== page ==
Because we find that the district court was correct in refusing to depart downward to account for Bravo's ill health, we do not reach the question whether the safety valve statute, 18 U.S.C. § 3553(f), should be applied at a limited Section 3582(c) rehearing. The safety valve applies where application of the guidelines would result in imposition of a sentence that is lower than the statutory minimum of 10 years. In the case before us, Bravo's revised sentence of 168 months, or 14 years, does not trigger possible application of the safety valve, and thus the question of whether the district court would have jurisdiction to apply the provision had Bravo's sentence been reduced below 10 years is irrelevant here.
Finally, we find that the district court was correct in declining to consider Bravo's Eighth Amendment claim. As stated above, Section 3582(c), under which this sentencing hearing was held, does not grant to the court jurisdiction to consider extraneous resentencing issues such as this one. Bravo must instead bring such a collateral attack on his sentence under 28 U.S.C. § 2255.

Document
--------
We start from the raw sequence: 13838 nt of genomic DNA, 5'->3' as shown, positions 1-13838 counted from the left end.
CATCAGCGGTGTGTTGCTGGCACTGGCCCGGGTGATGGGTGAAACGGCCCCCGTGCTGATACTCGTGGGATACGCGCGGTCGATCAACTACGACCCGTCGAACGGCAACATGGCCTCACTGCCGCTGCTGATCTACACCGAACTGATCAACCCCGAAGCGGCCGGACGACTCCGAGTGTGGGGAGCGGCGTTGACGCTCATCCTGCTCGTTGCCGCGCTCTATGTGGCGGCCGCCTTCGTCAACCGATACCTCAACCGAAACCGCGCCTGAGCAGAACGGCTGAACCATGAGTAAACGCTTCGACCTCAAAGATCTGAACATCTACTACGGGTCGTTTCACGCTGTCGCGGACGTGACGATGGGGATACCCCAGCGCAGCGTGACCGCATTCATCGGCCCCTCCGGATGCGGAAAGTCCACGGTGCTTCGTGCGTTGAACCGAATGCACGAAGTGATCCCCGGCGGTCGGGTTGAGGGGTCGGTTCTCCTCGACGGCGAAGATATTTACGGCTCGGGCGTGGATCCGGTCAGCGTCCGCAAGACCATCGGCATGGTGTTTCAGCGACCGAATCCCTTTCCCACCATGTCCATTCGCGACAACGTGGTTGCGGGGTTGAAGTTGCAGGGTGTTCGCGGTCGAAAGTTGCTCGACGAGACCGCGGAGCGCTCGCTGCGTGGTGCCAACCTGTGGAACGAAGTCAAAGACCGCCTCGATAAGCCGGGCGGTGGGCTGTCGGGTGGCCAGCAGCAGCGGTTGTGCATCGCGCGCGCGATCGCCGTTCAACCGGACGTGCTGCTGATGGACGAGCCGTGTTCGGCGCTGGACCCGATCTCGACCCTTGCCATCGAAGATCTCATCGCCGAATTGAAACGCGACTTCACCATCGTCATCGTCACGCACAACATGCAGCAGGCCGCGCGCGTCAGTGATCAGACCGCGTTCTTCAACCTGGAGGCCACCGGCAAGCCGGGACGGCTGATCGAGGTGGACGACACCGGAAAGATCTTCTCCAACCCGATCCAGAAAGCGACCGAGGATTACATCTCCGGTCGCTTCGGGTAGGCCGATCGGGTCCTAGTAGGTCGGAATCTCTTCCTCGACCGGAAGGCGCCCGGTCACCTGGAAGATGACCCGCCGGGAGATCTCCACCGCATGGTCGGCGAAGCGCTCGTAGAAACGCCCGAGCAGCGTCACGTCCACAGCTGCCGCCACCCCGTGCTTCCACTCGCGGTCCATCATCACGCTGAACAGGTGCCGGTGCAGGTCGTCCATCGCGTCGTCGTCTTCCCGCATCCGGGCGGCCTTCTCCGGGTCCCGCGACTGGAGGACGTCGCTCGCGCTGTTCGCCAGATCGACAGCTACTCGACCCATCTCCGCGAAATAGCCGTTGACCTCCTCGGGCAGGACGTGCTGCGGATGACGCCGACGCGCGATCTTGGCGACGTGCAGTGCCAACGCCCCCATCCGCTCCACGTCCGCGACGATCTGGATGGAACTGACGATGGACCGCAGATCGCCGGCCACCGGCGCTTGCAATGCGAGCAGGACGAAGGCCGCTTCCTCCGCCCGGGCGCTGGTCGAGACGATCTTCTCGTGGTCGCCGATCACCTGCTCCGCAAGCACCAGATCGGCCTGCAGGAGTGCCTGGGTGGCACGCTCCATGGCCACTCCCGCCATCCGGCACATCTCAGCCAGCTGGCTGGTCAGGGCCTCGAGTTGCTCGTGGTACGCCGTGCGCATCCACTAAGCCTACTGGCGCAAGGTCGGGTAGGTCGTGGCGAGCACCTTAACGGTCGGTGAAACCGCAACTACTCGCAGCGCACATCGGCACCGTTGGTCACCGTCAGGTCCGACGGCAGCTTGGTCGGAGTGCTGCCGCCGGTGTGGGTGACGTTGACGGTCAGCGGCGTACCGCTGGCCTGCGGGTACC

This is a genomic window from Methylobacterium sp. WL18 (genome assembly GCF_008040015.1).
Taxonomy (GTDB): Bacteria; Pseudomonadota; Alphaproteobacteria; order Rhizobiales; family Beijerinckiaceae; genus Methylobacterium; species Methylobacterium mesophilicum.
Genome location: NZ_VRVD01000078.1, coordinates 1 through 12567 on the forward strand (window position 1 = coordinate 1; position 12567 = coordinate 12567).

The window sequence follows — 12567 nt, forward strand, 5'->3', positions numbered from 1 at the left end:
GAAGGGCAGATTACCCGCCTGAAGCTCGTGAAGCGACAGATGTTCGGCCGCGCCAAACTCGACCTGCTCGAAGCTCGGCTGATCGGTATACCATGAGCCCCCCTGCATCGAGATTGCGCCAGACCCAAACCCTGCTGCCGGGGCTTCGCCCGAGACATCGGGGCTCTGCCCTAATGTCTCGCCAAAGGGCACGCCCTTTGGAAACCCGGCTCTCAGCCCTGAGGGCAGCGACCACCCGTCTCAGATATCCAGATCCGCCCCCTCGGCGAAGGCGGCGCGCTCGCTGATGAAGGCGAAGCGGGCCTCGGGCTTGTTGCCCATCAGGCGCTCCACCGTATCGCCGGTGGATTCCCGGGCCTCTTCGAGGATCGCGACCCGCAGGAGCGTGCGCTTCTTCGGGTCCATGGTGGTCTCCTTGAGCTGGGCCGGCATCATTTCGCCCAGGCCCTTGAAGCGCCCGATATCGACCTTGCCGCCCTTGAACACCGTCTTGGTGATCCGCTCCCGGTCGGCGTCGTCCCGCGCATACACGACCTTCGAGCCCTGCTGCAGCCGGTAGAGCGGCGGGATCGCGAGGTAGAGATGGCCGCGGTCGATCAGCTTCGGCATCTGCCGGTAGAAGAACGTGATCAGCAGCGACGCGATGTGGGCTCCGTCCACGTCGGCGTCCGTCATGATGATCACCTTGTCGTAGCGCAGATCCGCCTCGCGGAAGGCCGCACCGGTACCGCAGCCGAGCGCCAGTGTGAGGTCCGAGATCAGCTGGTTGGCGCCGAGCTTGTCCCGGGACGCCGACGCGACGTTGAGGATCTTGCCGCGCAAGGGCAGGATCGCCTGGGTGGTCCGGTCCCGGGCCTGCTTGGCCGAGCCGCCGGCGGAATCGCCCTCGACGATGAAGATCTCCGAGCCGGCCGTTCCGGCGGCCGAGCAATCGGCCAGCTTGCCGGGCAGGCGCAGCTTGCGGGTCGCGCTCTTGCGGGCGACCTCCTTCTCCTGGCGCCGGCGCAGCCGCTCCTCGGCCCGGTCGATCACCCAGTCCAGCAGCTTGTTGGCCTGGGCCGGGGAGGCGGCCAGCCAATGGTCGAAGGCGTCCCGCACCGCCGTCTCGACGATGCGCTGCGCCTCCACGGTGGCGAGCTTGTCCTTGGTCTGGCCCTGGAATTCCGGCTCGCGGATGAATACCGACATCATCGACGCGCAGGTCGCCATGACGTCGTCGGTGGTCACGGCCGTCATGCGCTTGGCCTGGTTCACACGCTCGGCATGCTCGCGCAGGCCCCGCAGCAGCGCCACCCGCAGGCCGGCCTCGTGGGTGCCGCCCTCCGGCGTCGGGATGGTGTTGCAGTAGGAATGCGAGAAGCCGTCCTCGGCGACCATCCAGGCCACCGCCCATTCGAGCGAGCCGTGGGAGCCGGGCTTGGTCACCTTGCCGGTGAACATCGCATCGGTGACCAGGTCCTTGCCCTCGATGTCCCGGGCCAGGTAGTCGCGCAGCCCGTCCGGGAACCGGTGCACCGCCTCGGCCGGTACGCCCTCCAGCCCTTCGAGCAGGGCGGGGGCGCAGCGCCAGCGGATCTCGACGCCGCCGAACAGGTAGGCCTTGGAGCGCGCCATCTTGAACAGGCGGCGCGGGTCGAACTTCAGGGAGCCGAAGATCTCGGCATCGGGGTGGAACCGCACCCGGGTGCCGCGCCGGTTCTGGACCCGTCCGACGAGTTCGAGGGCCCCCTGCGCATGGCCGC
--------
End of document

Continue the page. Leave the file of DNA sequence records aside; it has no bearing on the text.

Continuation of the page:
1. 18 U.S.C. § 3553(f) states, in pertinent part:Notwithstanding any other provision of law, in the case of an offense under [21 U.S.C. § 963], the court shall impose a sentence pursuant to guidelines promulgated by the United States Sentencing Commission ․ without regard to any statutory minimum sentence, if the court finds at sentencing ․ that-(1) the defendant does not have more than 1 criminal history point ․;(2) the defendant did not use violence or credible threats of violence or possess a firearm or other dangerous weapon ․ in connection with the offense;(3) the offense did not result in death or serious bodily injury to any person;(4) the defendant was not an organizer, leader, manager, or supervisor of others in the offense ․ and was not engaged in a continuing criminal enterprise ․; and(5) not later than the time of the sentencing hearing, the defendant has truthfully provided to the Government all information and evidence the defendant has concerning the offense․